Modelling Cells Like Starlings

Oster and his colleagues followed the same strategy we considered earlier in this chapter for a computer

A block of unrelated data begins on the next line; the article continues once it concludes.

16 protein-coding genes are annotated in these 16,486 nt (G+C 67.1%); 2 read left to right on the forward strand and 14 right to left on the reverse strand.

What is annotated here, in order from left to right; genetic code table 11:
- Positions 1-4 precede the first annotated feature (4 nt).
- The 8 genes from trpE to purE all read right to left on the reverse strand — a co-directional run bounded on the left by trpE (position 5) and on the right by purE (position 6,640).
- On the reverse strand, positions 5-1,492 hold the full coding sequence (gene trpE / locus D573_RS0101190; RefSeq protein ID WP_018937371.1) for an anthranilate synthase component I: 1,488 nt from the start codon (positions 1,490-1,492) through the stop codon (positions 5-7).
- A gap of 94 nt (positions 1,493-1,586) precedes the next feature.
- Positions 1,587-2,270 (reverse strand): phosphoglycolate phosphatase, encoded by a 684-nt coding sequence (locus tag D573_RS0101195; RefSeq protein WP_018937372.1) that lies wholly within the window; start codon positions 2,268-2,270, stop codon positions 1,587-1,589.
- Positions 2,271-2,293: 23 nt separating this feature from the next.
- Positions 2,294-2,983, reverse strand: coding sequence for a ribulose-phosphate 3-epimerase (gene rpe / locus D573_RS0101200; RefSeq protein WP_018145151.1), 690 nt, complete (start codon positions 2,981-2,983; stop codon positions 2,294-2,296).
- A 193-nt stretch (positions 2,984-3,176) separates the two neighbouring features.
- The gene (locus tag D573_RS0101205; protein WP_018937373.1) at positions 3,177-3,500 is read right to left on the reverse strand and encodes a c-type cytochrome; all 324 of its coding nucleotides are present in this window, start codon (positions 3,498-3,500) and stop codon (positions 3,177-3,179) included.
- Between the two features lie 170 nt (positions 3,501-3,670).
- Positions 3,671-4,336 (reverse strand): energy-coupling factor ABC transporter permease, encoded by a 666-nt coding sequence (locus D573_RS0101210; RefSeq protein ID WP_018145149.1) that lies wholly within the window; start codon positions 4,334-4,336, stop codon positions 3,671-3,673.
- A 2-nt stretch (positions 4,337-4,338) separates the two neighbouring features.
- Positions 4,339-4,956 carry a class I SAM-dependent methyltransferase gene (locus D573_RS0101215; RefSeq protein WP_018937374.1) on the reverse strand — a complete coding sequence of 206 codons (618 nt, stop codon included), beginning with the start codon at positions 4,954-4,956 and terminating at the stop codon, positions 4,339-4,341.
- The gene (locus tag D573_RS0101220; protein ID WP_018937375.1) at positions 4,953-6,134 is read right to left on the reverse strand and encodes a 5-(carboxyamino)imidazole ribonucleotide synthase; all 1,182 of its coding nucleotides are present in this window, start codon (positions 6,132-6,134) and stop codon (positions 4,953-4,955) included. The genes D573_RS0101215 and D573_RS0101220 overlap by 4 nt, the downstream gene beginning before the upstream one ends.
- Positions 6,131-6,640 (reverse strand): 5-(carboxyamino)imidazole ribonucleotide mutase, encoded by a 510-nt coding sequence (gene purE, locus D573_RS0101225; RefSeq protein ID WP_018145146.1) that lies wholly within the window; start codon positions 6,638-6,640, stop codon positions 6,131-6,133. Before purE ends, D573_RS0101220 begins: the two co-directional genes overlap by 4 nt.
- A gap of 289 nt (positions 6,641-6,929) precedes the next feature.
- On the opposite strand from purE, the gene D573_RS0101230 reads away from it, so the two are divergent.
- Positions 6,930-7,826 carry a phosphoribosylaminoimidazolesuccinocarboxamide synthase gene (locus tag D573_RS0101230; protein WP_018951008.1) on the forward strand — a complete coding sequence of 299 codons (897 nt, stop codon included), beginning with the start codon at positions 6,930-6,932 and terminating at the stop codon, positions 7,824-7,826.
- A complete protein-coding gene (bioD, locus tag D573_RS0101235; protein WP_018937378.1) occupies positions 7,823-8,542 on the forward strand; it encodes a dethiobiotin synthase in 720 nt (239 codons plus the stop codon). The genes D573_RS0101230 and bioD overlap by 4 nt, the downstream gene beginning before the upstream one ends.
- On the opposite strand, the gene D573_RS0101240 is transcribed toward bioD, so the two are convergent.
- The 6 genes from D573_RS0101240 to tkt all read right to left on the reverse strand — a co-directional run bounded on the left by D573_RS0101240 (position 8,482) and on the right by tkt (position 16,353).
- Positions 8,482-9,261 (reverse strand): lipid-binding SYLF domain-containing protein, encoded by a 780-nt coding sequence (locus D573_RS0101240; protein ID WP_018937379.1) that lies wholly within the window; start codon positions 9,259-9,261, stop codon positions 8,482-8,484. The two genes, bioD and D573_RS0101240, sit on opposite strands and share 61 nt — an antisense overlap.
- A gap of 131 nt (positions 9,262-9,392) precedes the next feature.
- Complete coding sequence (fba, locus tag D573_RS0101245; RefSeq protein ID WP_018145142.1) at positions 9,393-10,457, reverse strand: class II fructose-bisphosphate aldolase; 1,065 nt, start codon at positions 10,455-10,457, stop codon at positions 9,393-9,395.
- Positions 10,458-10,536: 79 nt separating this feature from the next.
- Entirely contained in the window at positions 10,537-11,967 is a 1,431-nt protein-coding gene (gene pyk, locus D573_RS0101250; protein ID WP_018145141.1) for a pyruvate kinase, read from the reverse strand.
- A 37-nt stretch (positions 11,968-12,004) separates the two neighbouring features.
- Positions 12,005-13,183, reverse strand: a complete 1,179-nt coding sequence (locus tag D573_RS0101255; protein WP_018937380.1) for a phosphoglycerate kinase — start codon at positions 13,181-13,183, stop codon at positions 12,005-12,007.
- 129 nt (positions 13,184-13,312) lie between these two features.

simulation of starlings flocking. Instead of programming the behaviour of a whole blastula, they programmed a single cell. Then they 'cloned up' lots of cells, all the same, and watched to see what happened when those cells got together in the computer. When I say they programmed the behaviour of a single cell, it would be better to say they programmed a mathematical model of a single cell, building into the model certain known facts about a single cell, but in simplified form. Specifically, it is known that the interiors of cells are criss-crossed by microfilaments: sort of miniature elastic bands, but with the additional property that they are capable of active contraction, like twitching muscle fibres. Indeed, the microfilaments use the same principle of contraction as muscle fibres.* The Oster model simplified the cell down to two dimensions for drawing on a computer screen, and with only half a dozen filaments, strategically placed in the cell, as you see in the diagram above. In the computer model, all the microfilaments were given certain quantitative properties with names that mean something to physicists: a 'viscous damping coefficient' and an 'elastic spring constant'. Never mind exactly what these mean: they are the kinds of things physicists like to measure in a spring. Although it is probable that in a real cell many filaments would be capable of contraction, Oster and his colleagues simplified matters by endowing only one of their six filaments with this capacity. If they could get realistic results even after throwing away some of the known properties of a cell, it would presumably be possible to get at least as good results with a more complicated model that kept those properties in. Rather than allowing the one contractile filament in their model to contract at will, they built into it a property which is common in certain kinds of muscle fibre: when stretched beyond a certain critical length, the fibre would respond by contracting to a much shorter length than the normal equilibrium length.

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